The day had been a windy one, thanks to Storm Doris, but the weather had fortunately calmed down significantly by the evening. One consequence, however, was that my planned train was cancelled and the next one delayed, so I had to kill a little time with a swift pint of Liverpool Organic’s Bramling Cross at Stamps Too before heading into town.
I went straight from the station to the venue in the forlorn hope of being able to nab a comfy seat from which to watch Her’s, like I had on the previous occasion I had seen them at the same venue, when they were supporting Meilyr Jones, as reviewed here.
The place was already quite full by the time they came on stage, with the most notable change being that they had both had quite severe haircuts. This time around, it was singer/guitarist Stephen Fitzpatrick from Barrow-in-Furness whose trousers didn’t reach his shoes (which also seemed to be held up by a piece of string!).
Continuity was maintained, however, with the presence of a tribute to Pierce Brosnan at the front of the stage.
They kicked off with the first song they ever put out into the world, Dorothy, with its Felt meets The Durutti Column guitar sound and furious ZTT-influenced bass from the Norwegian Audun Laading. You can still hear prime 80’s 4AD bands in their music as well.
After Marcel, they dedicated a song to Stephen’s grandma Doris that mixed together rock ‘n’ roll and doo wop influences, with a touch of Dion. Like pretty much all of their songs, it features a deep voice on the verses, enlivened by some falsetto yodelling.
They suffered from a few false starts due to laptop issues, which they used for the backing drum beats, but that didn’t really detract from the music.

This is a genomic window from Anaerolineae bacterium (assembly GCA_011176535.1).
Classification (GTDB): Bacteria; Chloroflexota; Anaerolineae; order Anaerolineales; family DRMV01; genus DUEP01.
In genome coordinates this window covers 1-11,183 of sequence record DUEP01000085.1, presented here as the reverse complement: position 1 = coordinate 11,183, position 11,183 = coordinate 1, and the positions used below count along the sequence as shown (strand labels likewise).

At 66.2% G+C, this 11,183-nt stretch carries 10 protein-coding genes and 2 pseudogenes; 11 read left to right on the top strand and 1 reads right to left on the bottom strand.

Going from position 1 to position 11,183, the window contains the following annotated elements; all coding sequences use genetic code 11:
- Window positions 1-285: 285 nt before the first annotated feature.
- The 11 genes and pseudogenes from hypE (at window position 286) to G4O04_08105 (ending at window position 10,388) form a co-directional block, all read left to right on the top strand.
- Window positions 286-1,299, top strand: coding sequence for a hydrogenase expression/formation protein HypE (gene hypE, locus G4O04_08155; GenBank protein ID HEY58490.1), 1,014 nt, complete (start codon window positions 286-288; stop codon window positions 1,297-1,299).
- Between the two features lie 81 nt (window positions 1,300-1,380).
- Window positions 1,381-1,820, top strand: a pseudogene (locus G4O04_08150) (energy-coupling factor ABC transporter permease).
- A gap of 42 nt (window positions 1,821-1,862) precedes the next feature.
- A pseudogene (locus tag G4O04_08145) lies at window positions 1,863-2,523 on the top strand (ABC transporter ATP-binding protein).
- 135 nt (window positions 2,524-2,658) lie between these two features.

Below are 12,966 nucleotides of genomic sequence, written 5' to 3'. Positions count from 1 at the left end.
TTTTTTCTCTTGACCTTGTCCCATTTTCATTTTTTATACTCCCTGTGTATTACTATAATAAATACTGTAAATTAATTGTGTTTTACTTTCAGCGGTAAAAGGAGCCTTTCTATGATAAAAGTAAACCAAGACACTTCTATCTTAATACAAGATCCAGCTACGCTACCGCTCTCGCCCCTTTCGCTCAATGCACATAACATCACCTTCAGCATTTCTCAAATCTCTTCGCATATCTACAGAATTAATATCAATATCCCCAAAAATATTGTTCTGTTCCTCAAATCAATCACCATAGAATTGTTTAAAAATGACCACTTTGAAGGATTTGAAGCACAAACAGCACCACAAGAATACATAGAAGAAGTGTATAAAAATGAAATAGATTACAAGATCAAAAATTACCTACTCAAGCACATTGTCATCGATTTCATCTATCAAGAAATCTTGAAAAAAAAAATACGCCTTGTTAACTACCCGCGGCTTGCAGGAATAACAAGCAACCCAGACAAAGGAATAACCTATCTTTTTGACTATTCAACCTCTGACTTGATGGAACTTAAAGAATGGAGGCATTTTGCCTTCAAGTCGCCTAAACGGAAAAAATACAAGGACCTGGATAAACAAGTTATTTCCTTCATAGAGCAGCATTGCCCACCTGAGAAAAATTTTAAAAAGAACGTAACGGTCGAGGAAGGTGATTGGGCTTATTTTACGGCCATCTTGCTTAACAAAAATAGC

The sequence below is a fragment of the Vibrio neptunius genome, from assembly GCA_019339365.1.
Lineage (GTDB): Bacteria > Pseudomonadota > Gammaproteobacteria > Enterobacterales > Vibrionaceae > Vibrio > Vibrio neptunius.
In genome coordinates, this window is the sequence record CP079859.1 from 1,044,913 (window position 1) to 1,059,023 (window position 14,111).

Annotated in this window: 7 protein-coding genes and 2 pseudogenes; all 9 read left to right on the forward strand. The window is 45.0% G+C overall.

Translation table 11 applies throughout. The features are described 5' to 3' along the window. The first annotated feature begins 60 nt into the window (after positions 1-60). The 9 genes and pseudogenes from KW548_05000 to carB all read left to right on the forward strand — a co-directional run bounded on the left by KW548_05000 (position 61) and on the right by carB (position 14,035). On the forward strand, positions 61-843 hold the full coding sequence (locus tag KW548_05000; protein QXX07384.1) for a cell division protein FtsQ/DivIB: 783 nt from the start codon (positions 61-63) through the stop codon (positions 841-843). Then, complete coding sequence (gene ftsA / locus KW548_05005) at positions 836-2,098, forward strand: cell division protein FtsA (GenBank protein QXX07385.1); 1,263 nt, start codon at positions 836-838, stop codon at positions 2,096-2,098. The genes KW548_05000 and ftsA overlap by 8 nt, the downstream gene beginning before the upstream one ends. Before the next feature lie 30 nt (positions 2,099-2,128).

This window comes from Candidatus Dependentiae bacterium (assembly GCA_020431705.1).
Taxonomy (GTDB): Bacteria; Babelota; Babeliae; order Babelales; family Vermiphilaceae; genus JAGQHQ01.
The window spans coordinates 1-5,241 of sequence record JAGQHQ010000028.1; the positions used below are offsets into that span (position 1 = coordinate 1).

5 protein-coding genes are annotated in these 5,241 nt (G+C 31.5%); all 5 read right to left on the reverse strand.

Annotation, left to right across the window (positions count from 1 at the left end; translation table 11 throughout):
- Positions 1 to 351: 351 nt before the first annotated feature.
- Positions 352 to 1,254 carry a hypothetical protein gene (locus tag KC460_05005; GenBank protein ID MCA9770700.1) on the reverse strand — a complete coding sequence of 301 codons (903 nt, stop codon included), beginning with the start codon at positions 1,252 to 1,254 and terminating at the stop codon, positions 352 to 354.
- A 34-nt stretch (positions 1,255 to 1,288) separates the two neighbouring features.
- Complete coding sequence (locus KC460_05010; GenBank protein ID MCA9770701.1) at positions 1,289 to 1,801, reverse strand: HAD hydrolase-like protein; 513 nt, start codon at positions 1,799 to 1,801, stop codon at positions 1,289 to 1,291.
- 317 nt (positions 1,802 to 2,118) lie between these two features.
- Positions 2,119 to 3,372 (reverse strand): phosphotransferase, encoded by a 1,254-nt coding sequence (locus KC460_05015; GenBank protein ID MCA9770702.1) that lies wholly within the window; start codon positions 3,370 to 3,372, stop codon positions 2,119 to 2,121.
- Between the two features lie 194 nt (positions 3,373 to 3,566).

A new song was laid back and funky, but still sounded quite 1980’s. It was epic but slightly unfocused.
After What Once Was, a bass solo introduced their final song, with it being great to see them again, a feeling clearly shared by much of the audience.
A trip to the loo was followed by a £4.50 pint of Charlie Wells’ Triple Hopped IPA on draught that was perfectly servicable.
In the studio, Wild Nothing are effectively Jack Tatum, but live he is (fortunately) joined by several other musicians – guitarist Nathan Goodman, Jeff Haley on bass, plus others on keyboards and drums.
They kicked off with the title track from 2012’s sophomore album Nocturne, an album they actually plundered for five songs in this set, alongside the same number from last year’s Life Of Pause, together with three from 2010 debut Gemini.
Summer Holiday from Gemini made me think of a cross between The Chills and 80’s heavier hitters like Big Country, with the overall sound of the set (and band, I guess) being shoegaze meets jangle pop with some 80’s rock beef behind it all.
Highlights of their set for me were Nocturne’s Disappear Always and Shadow, as well as TV Queen from last year’s record.
I was actually stood next to Stephen from Her’s for several songs, with Tatum giving a shout out to the support act just before playing their most Her’s-esque number, Paradise off Nocturne.
After the debut album’s title track they went off, but returned pretty much straight away for a one-song encore, the brooding but explosive To Know You from Life Of Pause, which gave off very subtle Pere Ubu 30 Seconds Over Tokyo hints.
It was great to see Wild Nothing (and Her’s) again, partly because it made me dig out their three albums (plus two fairly lengthy ep’s) in advance of the gig, reminding myself of how much I enjoy them.
I wouldn’t put them in the very top echelons of bands I love, but they’re certainly very enjoyable, and I and the rest of the crowd was well entertained.
I decided to wear my The Pale Fountains tee, for no especially good reason, although it was a Christmas gift that I had yet to break out, and there’s certainly something in common between them and both acts playing. I didn’t spot any other band t-shirts, with the weather (and lack of cloakroom) meaning most people were wrapped up in coats. However, bizarrely, I did spot a Louis Theroux tee.
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Here is a lot of the music from the night on Spotify: